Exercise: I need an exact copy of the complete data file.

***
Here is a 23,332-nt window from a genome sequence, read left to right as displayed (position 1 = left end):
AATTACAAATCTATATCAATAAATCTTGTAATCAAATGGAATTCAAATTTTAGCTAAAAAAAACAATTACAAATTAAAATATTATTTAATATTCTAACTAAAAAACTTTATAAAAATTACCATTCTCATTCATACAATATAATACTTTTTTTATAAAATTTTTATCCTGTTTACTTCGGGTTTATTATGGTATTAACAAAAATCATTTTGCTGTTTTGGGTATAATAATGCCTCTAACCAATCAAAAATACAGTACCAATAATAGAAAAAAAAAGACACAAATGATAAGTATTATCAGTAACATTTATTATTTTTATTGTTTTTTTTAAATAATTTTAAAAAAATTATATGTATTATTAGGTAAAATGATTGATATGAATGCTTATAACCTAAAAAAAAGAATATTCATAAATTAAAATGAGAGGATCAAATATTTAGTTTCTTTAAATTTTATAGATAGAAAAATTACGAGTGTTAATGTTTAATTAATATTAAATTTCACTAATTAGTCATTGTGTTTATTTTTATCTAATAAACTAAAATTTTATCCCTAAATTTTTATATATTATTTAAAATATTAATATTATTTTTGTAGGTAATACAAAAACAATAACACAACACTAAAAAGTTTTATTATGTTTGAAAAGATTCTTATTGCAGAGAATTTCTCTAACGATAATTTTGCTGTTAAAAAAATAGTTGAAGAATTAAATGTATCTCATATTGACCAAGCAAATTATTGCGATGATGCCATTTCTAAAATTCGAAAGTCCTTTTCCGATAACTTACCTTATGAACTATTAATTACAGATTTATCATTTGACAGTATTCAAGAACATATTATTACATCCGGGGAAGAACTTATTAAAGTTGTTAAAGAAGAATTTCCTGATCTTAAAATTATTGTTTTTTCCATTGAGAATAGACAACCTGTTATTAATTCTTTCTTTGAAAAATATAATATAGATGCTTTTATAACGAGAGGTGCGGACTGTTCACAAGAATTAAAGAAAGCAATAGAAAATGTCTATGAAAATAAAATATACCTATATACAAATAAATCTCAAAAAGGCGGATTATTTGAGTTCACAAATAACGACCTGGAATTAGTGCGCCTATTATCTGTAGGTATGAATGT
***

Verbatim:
Here is a 23,332-nt window from a genome sequence, read left to right as displayed (position 1 = left end):
AATTACAAATCTATATCAATAAATCTTGTAATCAAATGGAATTCAAATTTTAGCTAAAAAAAACAATTACAAATTAAAATATTATTTAATATTCTAACTAAAAAACTTTATAAAAATTACCATTCTCATTCATACAATATAATACTTTTTTTATAAAATTTTTATCCTGTTTACTTCGGGTTTATTATGGTATTAACAAAAATCATTTTGCTGTTTTGGGTATAATAATGCCTCTAACCAATCAAAAATACAGTACCAATAATAGAAAAAAAAAGACACAAATGATAAGTATTATCAGTAACATTTATTATTTTTATTGTTTTTTTTAAATAATTTTAAAAAAATTATATGTATTATTAGGTAAAATGATTGATATGAATGCTTATAACCTAAAAAAAAGAATATTCATAAATTAAAATGAGAGGATCAAATATTTAGTTTCTTTAAATTTTATAGATAGAAAAATTACGAGTGTTAATGTTTAATTAATATTAAATTTCACTAATTAGTCATTGTGTTTATTTTTATCTAATAAACTAAAATTTTATCCCTAAATTTTTATATATTATTTAAAATATTAATATTATTTTTGTAGGTAATACAAAAACAATAACACAACACTAAAAAGTTTTATTATGTTTGAAAAGATTCTTATTGCAGAGAATTTCTCTAACGATAATTTTGCTGTTAAAAAAATAGTTGAAGAATTAAATGTATCTCATATTGACCAAGCAAATTATTGCGATGATGCCATTTCTAAAATTCGAAAGTCCTTTTCCGATAACTTACCTTATGAACTATTAATTACAGATTTATCATTTGACAGTATTCAAGAACATATTATTACATCCGGGGAAGAACTTATTAAAGTTGTTAAAGAAGAATTTCCTGATCTTAAAATTATTGTTTTTTCCATTGAGAATAGACAACCTGTTATTAATTCTTTCTTTGAAAAATATAATATAGATGCTTTTATAACGAGAGGTGCGGACTGTTCACAAGAATTAAAGAAAGCAATAGAAAATGTCTATGAAAATAAAATATACCTATATACAAATAAATCTCAAAAAGGCGGATTATTTGAGTTCACAAATAACGACCTGGAATTAGTGCGCCTATTATCTGTAGGTATGAATGT